Rivian Is Hitting Its Growth Phase

The electric vehicle maker is on track to meet reduced 2022 goals amid difficult conditions

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Oct 04, 2022
  • Rivian posted an encouraging third-quarter productivity report and is on track to meet its 2022 goals.
  • However, this might not be enough to beat the market headwinds for growth stocks.
  • The company is also still a long way away from profitability.
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Rivian Automotive Inc. (

RIVN, Financial), an electric vehicle maker focusing on trucks and vans, reported on Monday that its third-quarter vehicle production increased 67% year over year. The company is on track to meet its 2022 production goals after slashing its original guidance in half due to supply chain issues.

This show of strength amid difficult operating conditions sent the stock soaring by 13% the following day to $36.09 per share. Though it still trades at less than half of its IPO price of $78, that is to be expected considering that it went public right at the peak of the market bubble near the end of 2021.


As Rivian gets its production growth phase rolling, the question for investors is, can the stock beat out bear market sentiment or will shares remain depressed for a while yet?

On track to meet reduced guidance

After originally expecting to produce 50,000 vehicles in full-year 2022, Rivian slashed its guidance to 25,000 vehicles in March as global supply chains “added a layer of complexity” to increasing production.

The company confirmed on Monday that it is on track to meet this reduced guidance after producing more than 7,000 vehicles in the third quarter, up 67% year over year and marking its best quarter to date.

Going into more detail, the company said it produced a total of 7,363 vehicles at its Illinois factory in the third quarter and delivered 6,584 vehicles to customers during the period. This brings Rivian’s year-to-date production total to 14,317 vehicles and its delivery total to 12,278.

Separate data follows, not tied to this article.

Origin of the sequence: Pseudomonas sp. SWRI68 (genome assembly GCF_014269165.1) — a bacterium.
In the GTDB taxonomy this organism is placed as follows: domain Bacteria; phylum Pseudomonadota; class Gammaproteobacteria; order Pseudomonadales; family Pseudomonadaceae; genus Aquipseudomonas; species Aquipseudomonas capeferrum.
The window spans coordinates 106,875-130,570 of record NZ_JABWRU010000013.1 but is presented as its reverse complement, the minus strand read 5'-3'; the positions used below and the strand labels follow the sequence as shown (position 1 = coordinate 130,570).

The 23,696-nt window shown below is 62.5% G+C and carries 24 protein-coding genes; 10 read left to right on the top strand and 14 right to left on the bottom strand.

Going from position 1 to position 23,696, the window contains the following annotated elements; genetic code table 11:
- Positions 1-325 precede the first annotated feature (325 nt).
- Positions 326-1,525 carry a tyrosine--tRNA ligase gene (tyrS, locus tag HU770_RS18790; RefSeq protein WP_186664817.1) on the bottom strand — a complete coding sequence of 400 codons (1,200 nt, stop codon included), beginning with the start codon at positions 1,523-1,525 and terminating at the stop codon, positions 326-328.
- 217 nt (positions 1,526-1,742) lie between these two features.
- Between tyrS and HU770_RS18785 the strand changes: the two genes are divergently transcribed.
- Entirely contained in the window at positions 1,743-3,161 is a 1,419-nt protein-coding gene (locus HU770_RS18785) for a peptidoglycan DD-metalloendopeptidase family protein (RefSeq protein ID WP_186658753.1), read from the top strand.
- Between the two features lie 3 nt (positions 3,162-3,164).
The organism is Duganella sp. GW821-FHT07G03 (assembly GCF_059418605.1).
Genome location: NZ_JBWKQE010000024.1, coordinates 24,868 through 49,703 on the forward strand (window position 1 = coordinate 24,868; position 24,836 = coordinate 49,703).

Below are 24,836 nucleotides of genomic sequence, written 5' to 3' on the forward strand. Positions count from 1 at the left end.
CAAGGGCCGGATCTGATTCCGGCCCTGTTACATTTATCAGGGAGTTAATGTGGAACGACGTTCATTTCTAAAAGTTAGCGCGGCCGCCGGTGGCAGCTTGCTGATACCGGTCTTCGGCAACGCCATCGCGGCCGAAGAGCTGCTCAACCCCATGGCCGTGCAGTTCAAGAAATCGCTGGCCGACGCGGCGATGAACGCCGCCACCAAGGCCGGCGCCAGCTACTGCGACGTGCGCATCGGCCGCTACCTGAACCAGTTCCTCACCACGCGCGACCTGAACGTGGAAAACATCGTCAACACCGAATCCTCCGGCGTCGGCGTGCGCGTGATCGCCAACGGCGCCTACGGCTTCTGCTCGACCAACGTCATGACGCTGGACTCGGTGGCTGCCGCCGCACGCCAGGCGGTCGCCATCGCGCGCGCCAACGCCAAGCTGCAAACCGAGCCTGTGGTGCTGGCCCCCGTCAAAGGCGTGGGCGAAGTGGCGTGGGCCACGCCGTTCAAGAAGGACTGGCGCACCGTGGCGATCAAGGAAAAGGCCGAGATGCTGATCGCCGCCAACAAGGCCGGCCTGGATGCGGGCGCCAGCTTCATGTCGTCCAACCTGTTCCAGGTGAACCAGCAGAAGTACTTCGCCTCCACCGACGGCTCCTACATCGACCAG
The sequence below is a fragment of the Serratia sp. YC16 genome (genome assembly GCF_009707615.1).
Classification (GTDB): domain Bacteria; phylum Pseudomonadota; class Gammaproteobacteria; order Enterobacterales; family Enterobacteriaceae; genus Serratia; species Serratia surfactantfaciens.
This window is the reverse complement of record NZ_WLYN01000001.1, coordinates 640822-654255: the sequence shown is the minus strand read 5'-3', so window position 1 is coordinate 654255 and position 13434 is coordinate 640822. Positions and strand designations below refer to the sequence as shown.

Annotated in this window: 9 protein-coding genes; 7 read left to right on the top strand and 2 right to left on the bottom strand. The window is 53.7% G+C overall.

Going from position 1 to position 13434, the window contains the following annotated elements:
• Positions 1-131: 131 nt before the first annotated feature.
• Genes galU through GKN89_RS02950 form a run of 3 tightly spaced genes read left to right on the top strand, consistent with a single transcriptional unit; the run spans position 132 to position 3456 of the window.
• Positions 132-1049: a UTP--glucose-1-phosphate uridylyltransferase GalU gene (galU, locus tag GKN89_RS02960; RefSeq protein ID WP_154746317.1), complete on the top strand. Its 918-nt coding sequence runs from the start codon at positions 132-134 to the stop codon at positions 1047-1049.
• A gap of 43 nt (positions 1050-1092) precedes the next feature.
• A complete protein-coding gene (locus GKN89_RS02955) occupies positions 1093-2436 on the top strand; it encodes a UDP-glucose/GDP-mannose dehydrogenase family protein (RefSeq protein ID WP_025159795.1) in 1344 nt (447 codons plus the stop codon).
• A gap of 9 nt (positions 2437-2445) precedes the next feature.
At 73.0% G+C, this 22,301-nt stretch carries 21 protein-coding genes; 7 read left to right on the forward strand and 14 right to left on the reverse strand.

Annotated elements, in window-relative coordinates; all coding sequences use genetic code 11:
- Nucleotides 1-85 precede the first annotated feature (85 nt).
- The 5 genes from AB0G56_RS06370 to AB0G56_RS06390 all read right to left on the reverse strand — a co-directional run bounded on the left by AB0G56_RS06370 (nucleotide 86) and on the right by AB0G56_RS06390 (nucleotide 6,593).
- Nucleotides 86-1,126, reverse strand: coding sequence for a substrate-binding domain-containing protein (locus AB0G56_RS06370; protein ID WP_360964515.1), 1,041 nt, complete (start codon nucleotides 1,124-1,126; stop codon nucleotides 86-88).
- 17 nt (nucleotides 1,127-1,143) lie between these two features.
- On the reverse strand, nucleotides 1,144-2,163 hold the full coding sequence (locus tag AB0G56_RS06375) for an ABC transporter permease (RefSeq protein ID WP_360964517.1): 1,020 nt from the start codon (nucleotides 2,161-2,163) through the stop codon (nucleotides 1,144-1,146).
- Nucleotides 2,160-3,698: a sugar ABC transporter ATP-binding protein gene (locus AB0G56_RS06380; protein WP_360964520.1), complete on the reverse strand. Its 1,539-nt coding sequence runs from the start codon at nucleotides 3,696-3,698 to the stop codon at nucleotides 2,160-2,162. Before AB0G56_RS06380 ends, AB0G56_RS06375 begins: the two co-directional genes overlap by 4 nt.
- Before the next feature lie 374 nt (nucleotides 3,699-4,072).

It did not specify how many units of each of its models were produced. Rivian currently produces three types of vehicles: the R1T pickup, the R1S SUV and delivery vans for Amazon.com Inc. (

AMZN, Financial).

Can sales match up to production?

One worry among investors is that as the U.S. economy grows weaker and inflation erodes consumer spending power, the cyclical automotive sector could enter a downturn, which might be bad news for an automaker like Rivian that is just getting started in the market.

However, the prospects remain relatively strong for electric vehicles due to the fact demand still greatly outpaces supply. No single electric truck or SUV model has yet captured the market the way Tesla Inc.’s (

TSLA, Financial) cars have, and there is still a lot of room to grow in this area.

The bottom line is, as long as there are more buyers than vehicles, Rivian should easily be able to see sales match up to production numbers. Right now, those who want to get their hands on one of Rivian’s vehicles have a choice between waiting or heading over to an online bidding site and paying way more than the sticker price.

As of June 30, Rivian said its preorders for the R1T and R1S models in the U.S. and Canada hit 98,000. On top of that, the company is producing a massive fleet of 100,000 vans for Amazon, 10,000 of which were originally expected in 2022.

Investors remain tough to impress

Despite the promise of high growth rates for Rivian in the near future, investors remain tough to impress as high inflation and rising interest rates keep the bear market going strong.

The current market environment is particularly unfavorable for growth stocks whose valuations rely on profit projections many years into the future, so even as Rivian hits its growth stride, it seems unlikely the stock will see much near-term benefit. Just look at Tesla, which reached new production records in the third quarter but still saw its shares plummet on the news.

For long-term value investors who are interested in Rivian, this means bargain prices could stick around for a phase of the company’s growth that would have been marked by skyrocketing share prices if it had occurred around this time in 2021, though looking at the precedent set by Tesla, we might expect the bulk of capital gains to begin only once Rivian’s bottom line turns positive.


I/we have no positions in any stocks mentioned, and have no plans to buy any new positions in the stocks mentioned within the next 72 hours. Click for the complete disclosure
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